Johan started to add some more personal touches as well, like the Raptorliner bedliner-paintjob for instance, and the little details like logo's and other Easter eggs. There's a lot of custom bits and bobs to be found all around this amazing project.
Lots of those parts are related to the customization of the suspension and undercarriage, mainly thought up to improve handling over time. But it also has a custom roof-rack with LED-bars for instance, which Johan is planning on selling in modular form soon. There's also a custom rear bumper-bar and a small ladder and spare-wheel on the back of the car. And there's a strong skidplate to protect the 240's vitals when Johan decides to trash it through a field or something.
And it's not just the metalwork either. For instance: there's little touches of Lego in the (upgraded to leather) interior and there's a steering wheel sporting a Transformer horn button. There's details everywhere and the longer you look at this car, the more you will find. It's obviously not built to be pretty, but its aesthetic is pleasing nonetheless.
A lot of people ask Johan if the car had a 4x4 drive train. The answer is no. 'It's possible to make a 4x4 Volvo 240, but it's mostly done by body-swaps. People take a Range Rover chassis or whatever, and put a Volvo 240 body on top. For me, that's cheating a little. If I decide to make it a 4x4 I will try and do it with the original components of the car. For that I would have to add a transfercase and what not, which is way to big of a project for now and almost undoable with the amount of time and space I have here at home.'
That's also the reason Johan didn't build it as a rock crawler. 'You'd need 4x4 for rock crawling. I added a limited slip differential, to have the best possible traction on the rear wheels, but the front wheels are not driven. My motto is to just floor it, keep speed, don't stop because if you keep speed you can get through almost every terrain.'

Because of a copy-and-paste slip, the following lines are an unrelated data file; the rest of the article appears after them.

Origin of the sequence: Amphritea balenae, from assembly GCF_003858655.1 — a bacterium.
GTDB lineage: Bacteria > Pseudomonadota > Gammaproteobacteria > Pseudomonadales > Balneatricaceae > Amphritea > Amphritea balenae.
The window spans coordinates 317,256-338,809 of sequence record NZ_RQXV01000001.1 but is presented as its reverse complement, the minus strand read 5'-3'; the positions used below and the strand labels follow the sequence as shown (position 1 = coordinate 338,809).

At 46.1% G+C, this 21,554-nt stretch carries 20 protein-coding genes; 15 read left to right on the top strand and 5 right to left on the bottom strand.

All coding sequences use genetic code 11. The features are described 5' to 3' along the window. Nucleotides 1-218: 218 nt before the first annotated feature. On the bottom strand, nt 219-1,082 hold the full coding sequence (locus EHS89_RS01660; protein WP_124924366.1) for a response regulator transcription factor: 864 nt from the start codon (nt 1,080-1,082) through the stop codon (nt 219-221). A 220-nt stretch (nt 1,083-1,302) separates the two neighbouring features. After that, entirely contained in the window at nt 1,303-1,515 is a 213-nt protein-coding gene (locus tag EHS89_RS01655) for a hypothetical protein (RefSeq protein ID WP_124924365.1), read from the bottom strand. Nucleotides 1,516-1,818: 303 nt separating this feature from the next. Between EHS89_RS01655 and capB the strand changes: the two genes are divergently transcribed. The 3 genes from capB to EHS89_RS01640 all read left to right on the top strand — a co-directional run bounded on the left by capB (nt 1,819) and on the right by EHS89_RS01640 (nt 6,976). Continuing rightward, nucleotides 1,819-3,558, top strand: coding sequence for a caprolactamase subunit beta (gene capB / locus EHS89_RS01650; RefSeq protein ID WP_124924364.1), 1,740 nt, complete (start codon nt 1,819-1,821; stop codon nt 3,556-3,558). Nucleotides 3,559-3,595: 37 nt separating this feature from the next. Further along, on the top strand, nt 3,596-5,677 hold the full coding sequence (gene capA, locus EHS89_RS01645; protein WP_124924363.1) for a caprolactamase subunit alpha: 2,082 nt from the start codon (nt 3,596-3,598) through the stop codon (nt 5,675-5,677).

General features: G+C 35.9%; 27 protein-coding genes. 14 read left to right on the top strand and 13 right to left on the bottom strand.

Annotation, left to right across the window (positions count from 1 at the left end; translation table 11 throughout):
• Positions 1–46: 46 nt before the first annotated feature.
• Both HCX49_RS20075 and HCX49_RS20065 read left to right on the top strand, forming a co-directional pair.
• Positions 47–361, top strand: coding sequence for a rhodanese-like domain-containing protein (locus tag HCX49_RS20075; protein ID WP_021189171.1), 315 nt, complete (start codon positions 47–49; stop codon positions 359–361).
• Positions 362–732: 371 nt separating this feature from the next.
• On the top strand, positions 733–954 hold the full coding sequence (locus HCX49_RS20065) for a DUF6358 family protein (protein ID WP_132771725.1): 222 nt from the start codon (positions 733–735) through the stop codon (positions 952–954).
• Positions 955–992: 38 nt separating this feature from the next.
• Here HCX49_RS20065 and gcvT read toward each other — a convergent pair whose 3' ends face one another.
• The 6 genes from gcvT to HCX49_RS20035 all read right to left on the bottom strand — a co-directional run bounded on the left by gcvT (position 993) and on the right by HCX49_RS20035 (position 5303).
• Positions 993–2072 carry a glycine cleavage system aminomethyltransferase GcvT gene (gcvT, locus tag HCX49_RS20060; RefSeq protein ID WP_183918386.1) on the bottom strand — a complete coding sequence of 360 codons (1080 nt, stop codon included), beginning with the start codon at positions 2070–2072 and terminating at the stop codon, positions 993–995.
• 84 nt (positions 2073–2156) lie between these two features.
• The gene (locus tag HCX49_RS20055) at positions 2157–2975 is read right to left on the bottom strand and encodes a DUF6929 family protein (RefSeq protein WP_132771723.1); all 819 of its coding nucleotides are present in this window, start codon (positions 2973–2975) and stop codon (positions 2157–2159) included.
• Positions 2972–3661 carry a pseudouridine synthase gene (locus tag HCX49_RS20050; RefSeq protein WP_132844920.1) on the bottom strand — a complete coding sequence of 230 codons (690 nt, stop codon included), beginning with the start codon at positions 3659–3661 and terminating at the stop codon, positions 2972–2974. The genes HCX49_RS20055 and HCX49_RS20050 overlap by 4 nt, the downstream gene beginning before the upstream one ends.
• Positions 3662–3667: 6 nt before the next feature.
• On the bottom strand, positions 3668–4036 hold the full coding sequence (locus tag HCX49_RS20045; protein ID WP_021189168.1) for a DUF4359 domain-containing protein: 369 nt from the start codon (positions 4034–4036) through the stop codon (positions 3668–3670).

We love it when a car shows its owner's personality. And that's exactly what Johan's Volvo 240 XC does. It's certainly not shy, it knows it'll attract attention. It's a bit rough around the edges but it's friendly at the same time. It's not perfect, but it's perfect in imperfection if you ask us. A true character, authentic like it's owner.
Johan shared his car with the world through the internet. People started asking him if they could buy the parts he made for his car. So Johan started selling them. We can't help but love the name of the small business he created to sell the parts: Bad Decision Works. 'People might consider the things I did bad decisions, but it's those bad decisions that brought me my own company, but maybe, most of all, those decisions brought me a lot of friends. People I would never have known if I didn't build this car. I cherish all the people and the interaction with fellow car enthusiasts this car brought me. They are priceless, so you could say bad decisions lead to good things.'
And the car? 'Project cars are never finished. I'll be working on it for a few more years. I usually don't keep cars for long, but I think this one is going to be a record breaker.'
About DrivePact x Roadr
Maybe you spotted the driving gloves Johan is wearing in this video. Cool, right? They're made by a small company in the Netherlands called Roadr, who sell handmade leather driving gloves. Like us they first and foremost are true driving enthusiasts! The driving gloves worn by Johan are called Night Driver but there's different types, sizes and colors. So if you saw those gloves and thought 'I need those!': check out the link below.